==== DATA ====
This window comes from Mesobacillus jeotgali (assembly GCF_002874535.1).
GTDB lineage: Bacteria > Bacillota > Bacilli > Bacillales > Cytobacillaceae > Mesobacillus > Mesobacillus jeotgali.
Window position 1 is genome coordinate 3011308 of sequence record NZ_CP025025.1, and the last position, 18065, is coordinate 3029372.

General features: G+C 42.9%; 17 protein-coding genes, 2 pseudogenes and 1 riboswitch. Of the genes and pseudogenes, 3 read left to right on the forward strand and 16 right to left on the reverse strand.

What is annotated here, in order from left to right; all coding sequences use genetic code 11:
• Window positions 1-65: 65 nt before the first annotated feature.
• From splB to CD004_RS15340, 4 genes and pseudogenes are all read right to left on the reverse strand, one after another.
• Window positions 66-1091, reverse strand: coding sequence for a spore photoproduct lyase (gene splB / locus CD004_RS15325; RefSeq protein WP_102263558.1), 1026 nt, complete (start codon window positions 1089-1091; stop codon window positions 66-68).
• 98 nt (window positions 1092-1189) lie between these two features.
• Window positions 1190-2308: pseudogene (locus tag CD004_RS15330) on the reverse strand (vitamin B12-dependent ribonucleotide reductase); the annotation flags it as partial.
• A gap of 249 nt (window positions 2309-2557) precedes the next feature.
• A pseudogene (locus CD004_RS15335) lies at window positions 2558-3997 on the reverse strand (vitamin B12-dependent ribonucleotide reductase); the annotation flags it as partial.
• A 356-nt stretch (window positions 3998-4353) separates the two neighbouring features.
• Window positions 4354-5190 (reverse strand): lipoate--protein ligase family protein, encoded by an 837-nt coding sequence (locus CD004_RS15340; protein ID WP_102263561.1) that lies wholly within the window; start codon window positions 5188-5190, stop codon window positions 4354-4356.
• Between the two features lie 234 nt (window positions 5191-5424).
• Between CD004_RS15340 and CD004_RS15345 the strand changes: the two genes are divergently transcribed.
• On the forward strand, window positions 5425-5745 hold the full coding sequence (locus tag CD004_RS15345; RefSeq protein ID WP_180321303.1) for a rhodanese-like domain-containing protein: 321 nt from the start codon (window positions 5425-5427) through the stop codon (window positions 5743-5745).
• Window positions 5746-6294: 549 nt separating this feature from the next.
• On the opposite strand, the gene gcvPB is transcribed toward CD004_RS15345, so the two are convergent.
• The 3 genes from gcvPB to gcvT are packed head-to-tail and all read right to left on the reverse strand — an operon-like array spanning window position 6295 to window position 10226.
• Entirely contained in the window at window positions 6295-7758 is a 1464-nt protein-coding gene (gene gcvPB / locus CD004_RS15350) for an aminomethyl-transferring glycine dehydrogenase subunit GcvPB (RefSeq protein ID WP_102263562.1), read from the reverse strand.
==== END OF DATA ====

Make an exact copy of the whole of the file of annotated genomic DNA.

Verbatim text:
This window comes from Mesobacillus jeotgali (assembly GCF_002874535.1).
GTDB lineage: Bacteria > Bacillota > Bacilli > Bacillales > Cytobacillaceae > Mesobacillus > Mesobacillus jeotgali.
Window position 1 is genome coordinate 3011308 of sequence record NZ_CP025025.1, and the last position, 18065, is coordinate 3029372.

General features: G+C 42.9%; 17 protein-coding genes, 2 pseudogenes and 1 riboswitch. Of the genes and pseudogenes, 3 read left to right on the forward strand and 16 right to left on the reverse strand.

What is annotated here, in order from left to right; all coding sequences use genetic code 11:
• Window positions 1-65: 65 nt before the first annotated feature.
• From splB to CD004_RS15340, 4 genes and pseudogenes are all read right to left on the reverse strand, one after another.
• Window positions 66-1091, reverse strand: coding sequence for a spore photoproduct lyase (gene splB / locus CD004_RS15325; RefSeq protein WP_102263558.1), 1026 nt, complete (start codon window positions 1089-1091; stop codon window positions 66-68).
• 98 nt (window positions 1092-1189) lie between these two features.
• Window positions 1190-2308: pseudogene (locus tag CD004_RS15330) on the reverse strand (vitamin B12-dependent ribonucleotide reductase); the annotation flags it as partial.
• A gap of 249 nt (window positions 2309-2557) precedes the next feature.
• A pseudogene (locus CD004_RS15335) lies at window positions 2558-3997 on the reverse strand (vitamin B12-dependent ribonucleotide reductase); the annotation flags it as partial.
• A 356-nt stretch (window positions 3998-4353) separates the two neighbouring features.
• Window positions 4354-5190 (reverse strand): lipoate--protein ligase family protein, encoded by an 837-nt coding sequence (locus CD004_RS15340; protein ID WP_102263561.1) that lies wholly within the window; start codon window positions 5188-5190, stop codon window positions 4354-4356.
• Between the two features lie 234 nt (window positions 5191-5424).
• Between CD004_RS15340 and CD004_RS15345 the strand changes: the two genes are divergently transcribed.
• On the forward strand, window positions 5425-5745 hold the full coding sequence (locus tag CD004_RS15345; RefSeq protein ID WP_180321303.1) for a rhodanese-like domain-containing protein: 321 nt from the start codon (window positions 5425-5427) through the stop codon (window positions 5743-5745).
• Window positions 5746-6294: 549 nt separating this feature from the next.
• On the opposite strand, the gene gcvPB is transcribed toward CD004_RS15345, so the two are convergent.
• The 3 genes from gcvPB to gcvT are packed head-to-tail and all read right to left on the reverse strand — an operon-like array spanning window position 6295 to window position 10226.
• Entirely contained in the window at window positions 6295-7758 is a 1464-nt protein-coding gene (gene gcvPB / locus CD004_RS15350) for an aminomethyl-transferring glycine dehydrogenase subunit GcvPB (RefSeq protein ID WP_102263562.1), read from the reverse strand.